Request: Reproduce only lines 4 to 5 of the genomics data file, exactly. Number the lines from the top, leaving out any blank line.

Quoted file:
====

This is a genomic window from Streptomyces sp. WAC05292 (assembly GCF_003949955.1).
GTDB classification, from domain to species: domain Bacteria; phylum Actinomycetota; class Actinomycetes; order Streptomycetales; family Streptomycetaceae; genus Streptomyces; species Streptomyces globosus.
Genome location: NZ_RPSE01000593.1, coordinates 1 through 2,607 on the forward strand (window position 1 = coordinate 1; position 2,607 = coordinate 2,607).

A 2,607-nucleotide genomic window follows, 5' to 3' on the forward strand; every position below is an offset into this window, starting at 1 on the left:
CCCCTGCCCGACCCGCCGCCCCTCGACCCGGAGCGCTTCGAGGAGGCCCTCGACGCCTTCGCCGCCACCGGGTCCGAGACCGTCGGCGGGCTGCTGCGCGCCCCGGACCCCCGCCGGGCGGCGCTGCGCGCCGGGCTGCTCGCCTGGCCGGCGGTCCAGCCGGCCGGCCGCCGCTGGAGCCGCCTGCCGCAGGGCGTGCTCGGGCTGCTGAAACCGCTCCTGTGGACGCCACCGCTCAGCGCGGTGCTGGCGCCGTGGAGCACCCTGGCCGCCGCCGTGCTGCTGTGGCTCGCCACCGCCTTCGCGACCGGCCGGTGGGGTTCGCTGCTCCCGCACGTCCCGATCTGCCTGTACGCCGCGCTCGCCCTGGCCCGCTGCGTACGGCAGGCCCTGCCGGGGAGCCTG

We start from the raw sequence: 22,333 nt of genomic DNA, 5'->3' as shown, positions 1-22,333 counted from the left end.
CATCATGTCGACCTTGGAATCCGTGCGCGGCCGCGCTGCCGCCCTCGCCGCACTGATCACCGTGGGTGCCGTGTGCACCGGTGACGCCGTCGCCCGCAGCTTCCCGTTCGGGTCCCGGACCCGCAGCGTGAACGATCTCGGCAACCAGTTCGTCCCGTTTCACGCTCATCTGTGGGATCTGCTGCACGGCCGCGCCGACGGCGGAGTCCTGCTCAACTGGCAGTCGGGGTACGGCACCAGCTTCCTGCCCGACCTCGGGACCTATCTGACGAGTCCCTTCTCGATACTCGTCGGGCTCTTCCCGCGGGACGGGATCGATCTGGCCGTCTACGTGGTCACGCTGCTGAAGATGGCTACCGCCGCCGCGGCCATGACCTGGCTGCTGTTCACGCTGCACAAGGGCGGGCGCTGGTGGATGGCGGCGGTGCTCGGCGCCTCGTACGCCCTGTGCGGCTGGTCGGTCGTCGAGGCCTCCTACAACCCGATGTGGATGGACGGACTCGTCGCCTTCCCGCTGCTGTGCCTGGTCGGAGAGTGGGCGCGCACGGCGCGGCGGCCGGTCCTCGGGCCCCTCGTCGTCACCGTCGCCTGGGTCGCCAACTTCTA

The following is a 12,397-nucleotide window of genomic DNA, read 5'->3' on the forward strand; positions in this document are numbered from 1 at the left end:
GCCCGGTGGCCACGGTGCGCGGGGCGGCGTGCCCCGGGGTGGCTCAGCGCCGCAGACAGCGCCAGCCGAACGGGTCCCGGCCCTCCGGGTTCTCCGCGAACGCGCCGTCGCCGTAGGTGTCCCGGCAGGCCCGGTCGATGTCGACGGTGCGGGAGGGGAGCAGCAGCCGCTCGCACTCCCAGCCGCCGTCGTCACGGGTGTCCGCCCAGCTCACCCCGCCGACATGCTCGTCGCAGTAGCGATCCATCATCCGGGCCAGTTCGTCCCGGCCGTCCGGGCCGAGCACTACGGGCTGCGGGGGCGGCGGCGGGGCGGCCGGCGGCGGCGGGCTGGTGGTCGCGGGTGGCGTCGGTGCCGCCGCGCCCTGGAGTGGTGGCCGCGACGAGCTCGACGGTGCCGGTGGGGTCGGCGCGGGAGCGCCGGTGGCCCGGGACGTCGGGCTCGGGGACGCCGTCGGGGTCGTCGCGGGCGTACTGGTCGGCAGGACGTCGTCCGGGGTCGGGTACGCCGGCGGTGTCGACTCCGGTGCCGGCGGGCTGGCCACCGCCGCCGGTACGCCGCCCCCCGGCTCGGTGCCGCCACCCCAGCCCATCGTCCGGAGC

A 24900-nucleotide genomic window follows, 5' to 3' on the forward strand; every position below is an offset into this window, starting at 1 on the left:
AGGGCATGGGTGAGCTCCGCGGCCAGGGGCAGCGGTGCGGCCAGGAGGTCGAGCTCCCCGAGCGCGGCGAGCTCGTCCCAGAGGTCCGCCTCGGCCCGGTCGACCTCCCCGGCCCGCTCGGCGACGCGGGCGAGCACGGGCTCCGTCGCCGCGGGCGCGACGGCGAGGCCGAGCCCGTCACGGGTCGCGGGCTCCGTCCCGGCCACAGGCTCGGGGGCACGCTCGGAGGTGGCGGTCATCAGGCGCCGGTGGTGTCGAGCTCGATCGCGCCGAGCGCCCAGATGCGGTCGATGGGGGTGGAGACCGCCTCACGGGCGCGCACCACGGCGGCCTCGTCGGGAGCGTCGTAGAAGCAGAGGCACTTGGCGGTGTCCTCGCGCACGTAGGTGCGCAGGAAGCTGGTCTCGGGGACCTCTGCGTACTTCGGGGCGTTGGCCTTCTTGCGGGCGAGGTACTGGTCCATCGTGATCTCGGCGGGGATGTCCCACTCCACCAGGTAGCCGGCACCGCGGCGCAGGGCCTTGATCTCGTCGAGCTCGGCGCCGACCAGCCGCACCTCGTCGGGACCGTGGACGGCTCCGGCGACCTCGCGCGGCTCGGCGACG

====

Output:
A 2,607-nucleotide genomic window follows, 5' to 3' on the forward strand; every position below is an offset into this window, starting at 1 on the left:
CCCCTGCCCGACCCGCCGCCCCTCGACCCGGAGCGCTTCGAGGAGGCCCTCGACGCCTTCGCCGCCACCGGGTCCGAGACCGTCGGCGGGCTGCTGCGCGCCCCGGACCCCCGCCGGGCGGCGCTGCGCGCCGGGCTGCTCGCCTGGCCGGCGGTCCAGCCGGCCGGCCGCCGCTGGAGCCGCCTGCCGCAGGGCGTGCTCGGGCTGCTGAAACCGCTCCTGTGGACGCCACCGCTCAGCGCGGTGCTGGCGCCGTGGAGCACCCTGGCCGCCGCCGTGCTGCTGTGGCTCGCCACCGCCTTCGCGACCGGCCGGTGGGGTTCGCTGCTCCCGCACGTCCCGATCTGCCTGTACGCCGCGCTCGCCCTGGCCCGCTGCGTACGGCAGGCCCTGCCGGGGAGCCTG